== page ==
To further enhance the tractive and stability characteristics of four-wheel drive vehicles, it is known to equip such vehicles with brake-based electronic stability control systems and/or traction distributing axle assemblies. Typically, such axle assemblies include a drive mechanism that is operable for adaptively regulating the side-to-side (i.e., left-right) torque and speed characteristics between a pair of drive wheels. In some instances, a pair of modulatable clutches are used to provide this side-to-side control as is disclosed, for example, in U.S. Pat. Nos. 6,378,677 and 5,699,888. As an alternative, a hydraulically-operated traction distribution axle assembly is shown in U.S. Pat. No. 6,520,880. Additional traction distributing axle assemblies are disclosed in U.S. Pat. Nos. 5,370,588 and 6,213,241.
While many on-demand clutch control systems similar to those described above are currently used in four-wheel drive vehicles, a need exists to advance the technology and address recognized system limitations. For example, the size and weight of the friction clutch components and the electrical power requirements of the clutch actuator needed to provide the large clutch engagement loads may make such system cost prohibitive in some four-wheel drive vehicle applications. In an effort to address these concerns, new technologies are being considered for use in power-operated clutch actuator applications.
Thus, its is an object of the present invention to provide a power transmission device for use in a motor vehicle having a torque transfer mechanism equipped with a power-operated clutch actuator that is operable to control engagement of a multi-plate clutch assembly.
As a related object, the torque transfer mechanism of the present invention is well-suited for use in motor vehicle driveline applications to control the transfer of drive torque between a first rotary member and a second rotary member.
According to a further object of the present invention, the torque transfer mechanism and control system are used for adaptively controlling the transfer of drive torque between a first rotary member and a second rotary member in a power transmission devices of the type used in motor vehicle driveline applications. The torque transfer mechanism includes a multi-plate friction clutch assembly operably disposed between the first and second rotary members, and a clutch actuator assembly for generating a clutch engagement force to be exerted on the clutch assembly. The clutch actuator assembly preferably includes an electric motor/brake unit, a torque/force conversion mechanism and a force amplification mechanism. The electric motor/brake unit can be switched by the control system between a motor (i.e., torque producing) mode and a brake (i.e., torque absorbing) mode for generating an output torque that is converted by the torque/force conversion mechanism into an axially-directed thrust force. Thereafter, thrust force is amplified by the force amplification mechanism to define the clutch engagement force.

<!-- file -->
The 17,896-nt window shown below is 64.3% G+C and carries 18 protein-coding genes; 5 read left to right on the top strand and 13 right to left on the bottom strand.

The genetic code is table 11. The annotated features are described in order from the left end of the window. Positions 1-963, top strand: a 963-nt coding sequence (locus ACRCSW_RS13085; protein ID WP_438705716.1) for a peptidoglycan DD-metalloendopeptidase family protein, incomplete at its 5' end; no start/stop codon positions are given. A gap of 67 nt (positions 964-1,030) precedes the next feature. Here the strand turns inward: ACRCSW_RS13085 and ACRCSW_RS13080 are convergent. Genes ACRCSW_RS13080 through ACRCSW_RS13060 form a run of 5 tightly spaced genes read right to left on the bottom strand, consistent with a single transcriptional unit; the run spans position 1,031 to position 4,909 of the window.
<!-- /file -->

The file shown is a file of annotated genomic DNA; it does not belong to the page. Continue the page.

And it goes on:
According to another object of the present invention, the control system operates the motor/brake unit in its motor mode when the speed of one of the rotary members is less than a predetermined threshold speed value so as to drive a rotor of the motor/brake unit which causes axial movement of an output member of the torque/force conversion mechanism. The control system switches the motor/brake unit into its brake mode when the rotary speed exceeds the threshold speed value so as to apply a dynamic brake torque to the rotor for controlling axial movement of the output member of the torque/force conversion mechanism. The present invention provides a clutch actuator assembly utilizing a low torque motor which acts as a generator during the brake mode so as to significantly reduce the electrical power requirement needed to adaptively control torque transfer through the clutch assembly.
The torque transfer mechanism of the present invention is adapted for use in a power transmission device for adaptively controlling the drive torque transferred between a primary driveline and a secondary driveline. According to one preferred application, the power transmission device of the present invention is a transfer case with the torque transfer mechanism arranged as a torque transfer coupling for providing on-demand torque transfer from the primary driveline to the secondary driveline. In a related application, the torque transfer mechanism is arranged as a torque bias coupling for varying the torque distribution and limiting interaxle slip between the primary and secondary drivelines. According to another preferred application, the power transmission device is a drive axle assembly with the torque transfer mechanism arranged as a torque bias coupling to control speed differentiation and torque distribution across a differential unit.